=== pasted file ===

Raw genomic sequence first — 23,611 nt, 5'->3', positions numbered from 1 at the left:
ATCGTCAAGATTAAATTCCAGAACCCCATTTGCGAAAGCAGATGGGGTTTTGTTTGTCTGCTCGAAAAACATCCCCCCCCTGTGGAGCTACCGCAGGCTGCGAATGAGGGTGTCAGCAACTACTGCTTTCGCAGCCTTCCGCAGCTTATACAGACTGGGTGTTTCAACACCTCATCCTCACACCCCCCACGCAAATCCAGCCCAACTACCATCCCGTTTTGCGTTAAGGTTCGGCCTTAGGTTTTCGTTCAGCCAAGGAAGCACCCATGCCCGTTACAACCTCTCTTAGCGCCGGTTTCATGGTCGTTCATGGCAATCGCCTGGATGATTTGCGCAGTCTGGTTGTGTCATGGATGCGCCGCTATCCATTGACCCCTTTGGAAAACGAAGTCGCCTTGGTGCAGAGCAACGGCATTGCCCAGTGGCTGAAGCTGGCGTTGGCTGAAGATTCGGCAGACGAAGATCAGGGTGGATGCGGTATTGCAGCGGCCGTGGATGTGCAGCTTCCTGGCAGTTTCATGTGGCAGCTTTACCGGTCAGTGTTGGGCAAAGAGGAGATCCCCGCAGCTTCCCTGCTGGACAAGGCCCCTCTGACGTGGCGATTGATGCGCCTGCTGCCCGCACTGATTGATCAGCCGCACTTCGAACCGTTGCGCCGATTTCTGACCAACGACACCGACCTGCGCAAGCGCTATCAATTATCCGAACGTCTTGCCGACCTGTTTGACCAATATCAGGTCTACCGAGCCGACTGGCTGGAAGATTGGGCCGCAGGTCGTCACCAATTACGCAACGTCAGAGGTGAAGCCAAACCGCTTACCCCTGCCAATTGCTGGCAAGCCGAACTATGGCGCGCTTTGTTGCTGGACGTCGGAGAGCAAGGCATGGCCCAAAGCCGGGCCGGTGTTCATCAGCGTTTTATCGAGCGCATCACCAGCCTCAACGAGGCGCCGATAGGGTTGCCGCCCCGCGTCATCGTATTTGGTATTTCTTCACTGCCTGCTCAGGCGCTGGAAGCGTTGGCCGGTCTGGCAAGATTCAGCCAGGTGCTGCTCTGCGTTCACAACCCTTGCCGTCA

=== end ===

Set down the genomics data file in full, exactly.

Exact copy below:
Raw genomic sequence first — 23,611 nt, 5'->3', positions numbered from 1 at the left:
ATCGTCAAGATTAAATTCCAGAACCCCATTTGCGAAAGCAGATGGGGTTTTGTTTGTCTGCTCGAAAAACATCCCCCCCCTGTGGAGCTACCGCAGGCTGCGAATGAGGGTGTCAGCAACTACTGCTTTCGCAGCCTTCCGCAGCTTATACAGACTGGGTGTTTCAACACCTCATCCTCACACCCCCCACGCAAATCCAGCCCAACTACCATCCCGTTTTGCGTTAAGGTTCGGCCTTAGGTTTTCGTTCAGCCAAGGAAGCACCCATGCCCGTTACAACCTCTCTTAGCGCCGGTTTCATGGTCGTTCATGGCAATCGCCTGGATGATTTGCGCAGTCTGGTTGTGTCATGGATGCGCCGCTATCCATTGACCCCTTTGGAAAACGAAGTCGCCTTGGTGCAGAGCAACGGCATTGCCCAGTGGCTGAAGCTGGCGTTGGCTGAAGATTCGGCAGACGAAGATCAGGGTGGATGCGGTATTGCAGCGGCCGTGGATGTGCAGCTTCCTGGCAGTTTCATGTGGCAGCTTTACCGGTCAGTGTTGGGCAAAGAGGAGATCCCCGCAGCTTCCCTGCTGGACAAGGCCCCTCTGACGTGGCGATTGATGCGCCTGCTGCCCGCACTGATTGATCAGCCGCACTTCGAACCGTTGCGCCGATTTCTGACCAACGACACCGACCTGCGCAAGCGCTATCAATTATCCGAACGTCTTGCCGACCTGTTTGACCAATATCAGGTCTACCGAGCCGACTGGCTGGAAGATTGGGCCGCAGGTCGTCACCAATTACGCAACGTCAGAGGTGAAGCCAAACCGCTTACCCCTGCCAATTGCTGGCAAGCCGAACTATGGCGCGCTTTGTTGCTGGACGTCGGAGAGCAAGGCATGGCCCAAAGCCGGGCCGGTGTTCATCAGCGTTTTATCGAGCGCATCACCAGCCTCAACGAGGCGCCGATAGGGTTGCCGCCCCGCGTCATCGTATTTGGTATTTCTTCACTGCCTGCTCAGGCGCTGGAAGCGTTGGCCGGTCTGGCAAGATTCAGCCAGGTGCTGCTCTGCGTTCACAACCCTTGCCGTCA